Indian national parks and wildlife sanctuaries had shut down during peak visitor season in March following the implementation of the lockdown to contain the spread of the COVID-19 virus. Hence, wildlife enthusiasts as well as hotels and other allied services dependent on these wildlife reserves are eagerly waiting for directives from the government if these parks can be opened in June (the last month of the ‘open’ season for most parks before they close for the monsoon) especially since the central government has said hotels can open from June 8.
The declaration by the Rajasthan government that they are opening tourist attractions in the state, including the wildlife zones, has also fuelled expectations.
#Rajasthan is all geared up to open for tourists from today. We welcome you back. As we understand the importance of your safety, we are ready with all necessary precautionary measures.— Rajasthan Tourism (@my_rajasthan) June 1, 2020
The Forest Management & Decision Support System (FMDSS), under the Rajasthan Forest Department, has announced that online wildlife ticket booking for Keoladeo National Park, Sajjangarh Wildlife Sanctuary, Mount Abu Wildlife Sanctuary and Jhalana Leopard Conservation Reserve will start from June 1 on their portal. In end May, there have also been media reports that Ranthambhore National Park will open from June 1. However, according to other reports, the forest department later issued an amendment saying the park will not open on June 1.
Irrespective of when the national parks and wildlife sanctuaries are likely to open for visitors, there will be new rules to follow to prevent the spread of the novel coronavirus over and above the general rules that apply to visits to national parks and wildlife sanctuaries.
According to a Standard Operating Procedure (veracity of which has not been checked by OT) available with the wildlife guides in Rajasthan, staff and visitors will have to undergo compulsory thermal screening and wearing of masks and gloves are must. Staff will also be required to wear head covering.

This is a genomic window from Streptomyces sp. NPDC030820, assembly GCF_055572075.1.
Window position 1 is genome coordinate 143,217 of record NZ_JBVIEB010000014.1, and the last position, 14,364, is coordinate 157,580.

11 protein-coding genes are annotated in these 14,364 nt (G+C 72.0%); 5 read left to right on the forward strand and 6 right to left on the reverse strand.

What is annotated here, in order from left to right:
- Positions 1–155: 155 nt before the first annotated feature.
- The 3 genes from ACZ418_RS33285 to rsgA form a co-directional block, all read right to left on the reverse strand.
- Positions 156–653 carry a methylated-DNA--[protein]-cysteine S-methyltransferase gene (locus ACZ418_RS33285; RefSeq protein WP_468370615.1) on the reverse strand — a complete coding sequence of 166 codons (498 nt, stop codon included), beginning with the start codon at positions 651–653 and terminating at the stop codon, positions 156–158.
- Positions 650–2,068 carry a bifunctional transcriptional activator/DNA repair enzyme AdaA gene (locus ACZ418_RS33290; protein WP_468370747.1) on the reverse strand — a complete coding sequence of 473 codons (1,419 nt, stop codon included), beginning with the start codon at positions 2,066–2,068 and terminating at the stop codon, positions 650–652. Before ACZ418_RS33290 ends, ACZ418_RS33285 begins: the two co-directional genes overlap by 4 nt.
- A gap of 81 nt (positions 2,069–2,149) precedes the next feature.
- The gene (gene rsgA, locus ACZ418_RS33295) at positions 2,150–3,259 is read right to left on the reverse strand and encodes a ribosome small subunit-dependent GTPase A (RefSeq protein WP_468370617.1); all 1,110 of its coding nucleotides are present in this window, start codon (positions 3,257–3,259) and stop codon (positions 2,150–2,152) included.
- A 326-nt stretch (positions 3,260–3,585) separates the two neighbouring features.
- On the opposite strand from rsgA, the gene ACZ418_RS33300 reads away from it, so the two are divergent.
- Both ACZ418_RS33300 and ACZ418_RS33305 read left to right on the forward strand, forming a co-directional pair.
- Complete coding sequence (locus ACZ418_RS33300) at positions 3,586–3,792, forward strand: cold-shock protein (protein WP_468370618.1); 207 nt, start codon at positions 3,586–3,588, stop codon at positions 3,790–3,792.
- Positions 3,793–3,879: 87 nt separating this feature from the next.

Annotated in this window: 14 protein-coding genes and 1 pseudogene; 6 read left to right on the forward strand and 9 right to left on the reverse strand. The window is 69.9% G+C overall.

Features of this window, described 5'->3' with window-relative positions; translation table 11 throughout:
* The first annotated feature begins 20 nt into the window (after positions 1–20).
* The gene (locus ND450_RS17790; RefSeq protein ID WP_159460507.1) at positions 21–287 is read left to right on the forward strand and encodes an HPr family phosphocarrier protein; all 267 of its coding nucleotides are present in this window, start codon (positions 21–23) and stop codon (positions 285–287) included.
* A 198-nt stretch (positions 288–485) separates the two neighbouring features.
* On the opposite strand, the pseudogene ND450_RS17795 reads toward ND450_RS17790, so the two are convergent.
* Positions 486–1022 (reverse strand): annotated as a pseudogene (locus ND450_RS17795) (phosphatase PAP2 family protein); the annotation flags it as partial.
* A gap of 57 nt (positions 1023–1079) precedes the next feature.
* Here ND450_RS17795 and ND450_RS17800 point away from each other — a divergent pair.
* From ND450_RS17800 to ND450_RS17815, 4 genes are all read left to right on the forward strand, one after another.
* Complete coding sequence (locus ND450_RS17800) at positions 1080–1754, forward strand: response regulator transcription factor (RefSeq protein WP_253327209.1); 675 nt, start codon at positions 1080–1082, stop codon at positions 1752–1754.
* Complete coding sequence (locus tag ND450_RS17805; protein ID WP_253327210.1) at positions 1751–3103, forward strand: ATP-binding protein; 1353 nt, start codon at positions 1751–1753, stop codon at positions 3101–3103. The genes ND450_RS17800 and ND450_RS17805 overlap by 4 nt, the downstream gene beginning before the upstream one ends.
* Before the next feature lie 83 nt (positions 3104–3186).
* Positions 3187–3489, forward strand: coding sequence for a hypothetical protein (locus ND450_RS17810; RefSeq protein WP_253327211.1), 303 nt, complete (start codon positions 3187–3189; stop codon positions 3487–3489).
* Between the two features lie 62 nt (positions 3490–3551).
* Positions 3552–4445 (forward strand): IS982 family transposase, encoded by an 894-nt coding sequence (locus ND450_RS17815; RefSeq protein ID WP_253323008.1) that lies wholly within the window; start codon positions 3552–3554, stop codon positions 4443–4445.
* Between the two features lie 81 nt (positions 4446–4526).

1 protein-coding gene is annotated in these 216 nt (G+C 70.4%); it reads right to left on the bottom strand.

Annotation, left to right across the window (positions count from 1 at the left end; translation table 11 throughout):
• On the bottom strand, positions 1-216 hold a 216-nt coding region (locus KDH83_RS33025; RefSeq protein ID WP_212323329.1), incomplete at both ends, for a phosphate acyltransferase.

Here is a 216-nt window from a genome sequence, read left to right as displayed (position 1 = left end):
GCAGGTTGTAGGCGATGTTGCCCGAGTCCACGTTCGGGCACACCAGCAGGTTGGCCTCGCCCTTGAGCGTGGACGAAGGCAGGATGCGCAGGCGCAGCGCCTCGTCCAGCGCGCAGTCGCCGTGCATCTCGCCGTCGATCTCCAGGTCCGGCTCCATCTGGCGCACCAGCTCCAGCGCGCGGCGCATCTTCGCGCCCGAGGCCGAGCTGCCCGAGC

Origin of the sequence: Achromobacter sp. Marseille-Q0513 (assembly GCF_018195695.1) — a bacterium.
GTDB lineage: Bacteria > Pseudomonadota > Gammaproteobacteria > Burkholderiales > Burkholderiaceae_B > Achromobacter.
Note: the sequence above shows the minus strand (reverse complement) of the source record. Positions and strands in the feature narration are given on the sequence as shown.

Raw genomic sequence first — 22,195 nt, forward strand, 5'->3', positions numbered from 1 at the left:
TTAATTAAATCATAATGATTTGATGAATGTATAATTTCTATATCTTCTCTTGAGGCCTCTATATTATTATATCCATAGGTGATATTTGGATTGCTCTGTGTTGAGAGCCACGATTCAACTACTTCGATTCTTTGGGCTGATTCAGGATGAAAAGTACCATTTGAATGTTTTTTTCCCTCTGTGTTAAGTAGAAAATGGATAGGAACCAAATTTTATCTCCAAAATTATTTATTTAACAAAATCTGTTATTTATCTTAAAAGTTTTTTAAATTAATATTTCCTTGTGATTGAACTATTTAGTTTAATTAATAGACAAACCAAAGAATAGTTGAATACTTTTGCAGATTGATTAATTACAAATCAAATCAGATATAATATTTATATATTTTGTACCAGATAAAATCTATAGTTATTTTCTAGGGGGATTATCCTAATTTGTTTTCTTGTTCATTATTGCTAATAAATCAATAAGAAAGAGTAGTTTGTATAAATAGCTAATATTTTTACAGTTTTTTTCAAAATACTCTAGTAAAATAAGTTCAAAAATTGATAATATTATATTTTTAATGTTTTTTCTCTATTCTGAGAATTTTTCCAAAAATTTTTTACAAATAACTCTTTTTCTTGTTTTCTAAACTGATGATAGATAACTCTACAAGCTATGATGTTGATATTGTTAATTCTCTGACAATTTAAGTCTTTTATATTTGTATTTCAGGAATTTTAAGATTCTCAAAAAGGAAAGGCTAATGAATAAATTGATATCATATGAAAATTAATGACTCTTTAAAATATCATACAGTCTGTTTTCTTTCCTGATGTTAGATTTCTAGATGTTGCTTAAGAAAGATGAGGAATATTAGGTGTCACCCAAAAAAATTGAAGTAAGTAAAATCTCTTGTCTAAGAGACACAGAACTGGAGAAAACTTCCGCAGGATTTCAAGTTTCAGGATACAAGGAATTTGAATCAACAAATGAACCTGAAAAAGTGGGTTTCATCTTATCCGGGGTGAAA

According to the SOP, sanitisers will be made available at various key points and have to be used regularly. The local authorities will have to ensure that cleaning and disinfection protocols are carried out at regular intervals in all areas frequented by visitors, with special attention to drinking water points and washrooms.
Crowding of guides, forest guards and visitors at various points, such as reception centres or permit issuing offices are to be avoided. Queues have to be maintained with prescribed distancing limits maintained. Although online booking of safaris and forest rest houses has been in vogue for a few years now, it will become even more important in the post pandemic situation. Digital payment is also likely to be the norm. Visitors will have to maintain adequate distancing when they visit reception areas and interpretation centres. There have been proposals to have sales counters for sanitiser, security kit, masks, gloves, etc.
Although national parks and wildlife sanctuaries have been following fixed timings for safaris within the forest as well as regulating the number of visitors entering the reserves, it is likely that these rules will now be subject to visitors’ adherence to all rules implemented to ensure that COVID-19 virus does not spread. The park offices will also have to maintain full address and other details of visitors, drivers and guides to ensure they can be contacted immediately should the need arise.
According to many wildlife enthusiasts, the number of persons travelling in a safari vehicle will also have to be decided because of distancing norms and that will ultimately have a reflection on the cost of a ride. Also, if a person who has made all payments yet is suspected of being COVID positive and turned away before a safari, what will be the rules for refund, if any, also has to be taken into consideration.
It is true that as we enter the new normal world, rules will have to be made and tweaked according to the prevailing situation. So it is advisable that visitors check with the state tourism and forest departments before making final plans.